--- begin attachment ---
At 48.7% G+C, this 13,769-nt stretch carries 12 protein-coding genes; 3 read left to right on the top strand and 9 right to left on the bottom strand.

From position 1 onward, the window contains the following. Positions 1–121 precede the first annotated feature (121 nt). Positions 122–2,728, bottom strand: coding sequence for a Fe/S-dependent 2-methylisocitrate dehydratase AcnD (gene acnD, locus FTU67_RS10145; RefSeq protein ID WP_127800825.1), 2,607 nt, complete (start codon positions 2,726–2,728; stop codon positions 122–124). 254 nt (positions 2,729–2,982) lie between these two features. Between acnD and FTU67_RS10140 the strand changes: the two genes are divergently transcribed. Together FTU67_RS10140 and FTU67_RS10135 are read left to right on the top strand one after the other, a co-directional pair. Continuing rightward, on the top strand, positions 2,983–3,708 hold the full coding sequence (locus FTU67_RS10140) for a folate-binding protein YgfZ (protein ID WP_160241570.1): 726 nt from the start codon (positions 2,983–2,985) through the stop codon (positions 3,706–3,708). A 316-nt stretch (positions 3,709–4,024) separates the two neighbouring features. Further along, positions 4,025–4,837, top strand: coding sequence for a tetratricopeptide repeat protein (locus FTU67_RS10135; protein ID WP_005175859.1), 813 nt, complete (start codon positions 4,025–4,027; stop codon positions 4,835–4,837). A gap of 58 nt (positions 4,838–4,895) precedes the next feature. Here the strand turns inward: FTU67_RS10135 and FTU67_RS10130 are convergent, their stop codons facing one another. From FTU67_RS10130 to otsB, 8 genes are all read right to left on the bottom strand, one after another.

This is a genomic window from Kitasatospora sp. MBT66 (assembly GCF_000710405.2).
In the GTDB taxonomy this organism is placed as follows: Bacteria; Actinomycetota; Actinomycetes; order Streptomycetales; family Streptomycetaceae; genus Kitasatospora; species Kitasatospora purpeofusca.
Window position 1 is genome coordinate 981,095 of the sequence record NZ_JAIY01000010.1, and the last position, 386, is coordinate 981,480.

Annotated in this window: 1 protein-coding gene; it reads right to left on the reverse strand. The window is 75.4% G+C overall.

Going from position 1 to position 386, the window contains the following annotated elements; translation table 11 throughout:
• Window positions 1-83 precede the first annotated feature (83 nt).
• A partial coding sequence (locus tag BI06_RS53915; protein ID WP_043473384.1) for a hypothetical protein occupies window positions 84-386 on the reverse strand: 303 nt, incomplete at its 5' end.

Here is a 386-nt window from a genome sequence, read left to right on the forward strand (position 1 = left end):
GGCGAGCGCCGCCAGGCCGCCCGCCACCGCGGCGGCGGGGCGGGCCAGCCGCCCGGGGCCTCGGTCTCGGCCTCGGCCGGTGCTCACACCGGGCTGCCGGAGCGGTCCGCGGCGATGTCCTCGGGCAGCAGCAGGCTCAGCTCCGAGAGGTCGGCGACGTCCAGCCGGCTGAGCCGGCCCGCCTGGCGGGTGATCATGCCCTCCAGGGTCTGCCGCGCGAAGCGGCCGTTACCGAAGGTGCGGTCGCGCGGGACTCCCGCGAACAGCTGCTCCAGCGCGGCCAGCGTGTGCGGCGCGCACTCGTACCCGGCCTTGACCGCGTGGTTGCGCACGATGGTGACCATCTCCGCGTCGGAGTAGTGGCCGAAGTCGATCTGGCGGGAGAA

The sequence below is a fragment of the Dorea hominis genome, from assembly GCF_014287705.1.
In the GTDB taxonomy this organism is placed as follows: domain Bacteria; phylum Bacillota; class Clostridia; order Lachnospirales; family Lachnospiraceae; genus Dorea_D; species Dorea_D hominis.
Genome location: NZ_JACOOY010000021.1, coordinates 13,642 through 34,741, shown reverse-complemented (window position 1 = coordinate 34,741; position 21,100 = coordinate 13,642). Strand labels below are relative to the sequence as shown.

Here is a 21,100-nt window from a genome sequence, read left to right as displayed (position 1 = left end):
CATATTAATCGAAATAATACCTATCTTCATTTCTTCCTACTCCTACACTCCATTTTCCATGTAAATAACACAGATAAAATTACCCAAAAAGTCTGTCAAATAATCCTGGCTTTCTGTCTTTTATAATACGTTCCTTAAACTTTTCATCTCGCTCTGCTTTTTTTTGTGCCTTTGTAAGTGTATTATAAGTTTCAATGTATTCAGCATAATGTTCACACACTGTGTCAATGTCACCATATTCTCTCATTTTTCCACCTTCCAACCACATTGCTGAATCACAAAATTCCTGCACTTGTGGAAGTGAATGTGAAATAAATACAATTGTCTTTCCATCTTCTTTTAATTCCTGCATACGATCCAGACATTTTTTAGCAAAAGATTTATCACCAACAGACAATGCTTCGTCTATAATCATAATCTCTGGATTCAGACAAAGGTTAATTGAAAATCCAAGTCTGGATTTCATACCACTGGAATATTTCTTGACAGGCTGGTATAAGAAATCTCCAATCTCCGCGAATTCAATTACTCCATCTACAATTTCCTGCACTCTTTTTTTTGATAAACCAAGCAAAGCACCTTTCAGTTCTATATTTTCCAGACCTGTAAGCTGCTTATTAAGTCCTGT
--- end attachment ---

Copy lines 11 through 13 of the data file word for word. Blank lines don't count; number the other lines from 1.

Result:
GGCGAGCGCCGCCAGGCCGCCCGCCACCGCGGCGGCGGGGCGGGCCAGCCGCCCGGGGCCTCGGTCTCGGCCTCGGCCGGTGCTCACACCGGGCTGCCGGAGCGGTCCGCGGCGATGTCCTCGGGCAGCAGCAGGCTCAGCTCCGAGAGGTCGGCGACGTCCAGCCGGCTGAGCCGGCCCGCCTGGCGGGTGATCATGCCCTCCAGGGTCTGCCGCGCGAAGCGGCCGTTACCGAAGGTGCGGTCGCGCGGGACTCCCGCGAACAGCTGCTCCAGCGCGGCCAGCGTGTGCGGCGCGCACTCGTACCCGGCCTTGACCGCGTGGTTGCGCACGATGGTGACCATCTCCGCGTCGGAGTAGTGGCCGAAGTCGATCTGGCGGGAGAA

The sequence below is a fragment of the Dorea hominis genome, from assembly GCF_014287705.1.
In the GTDB taxonomy this organism is placed as follows: domain Bacteria; phylum Bacillota; class Clostridia; order Lachnospirales; family Lachnospiraceae; genus Dorea_D; species Dorea_D hominis.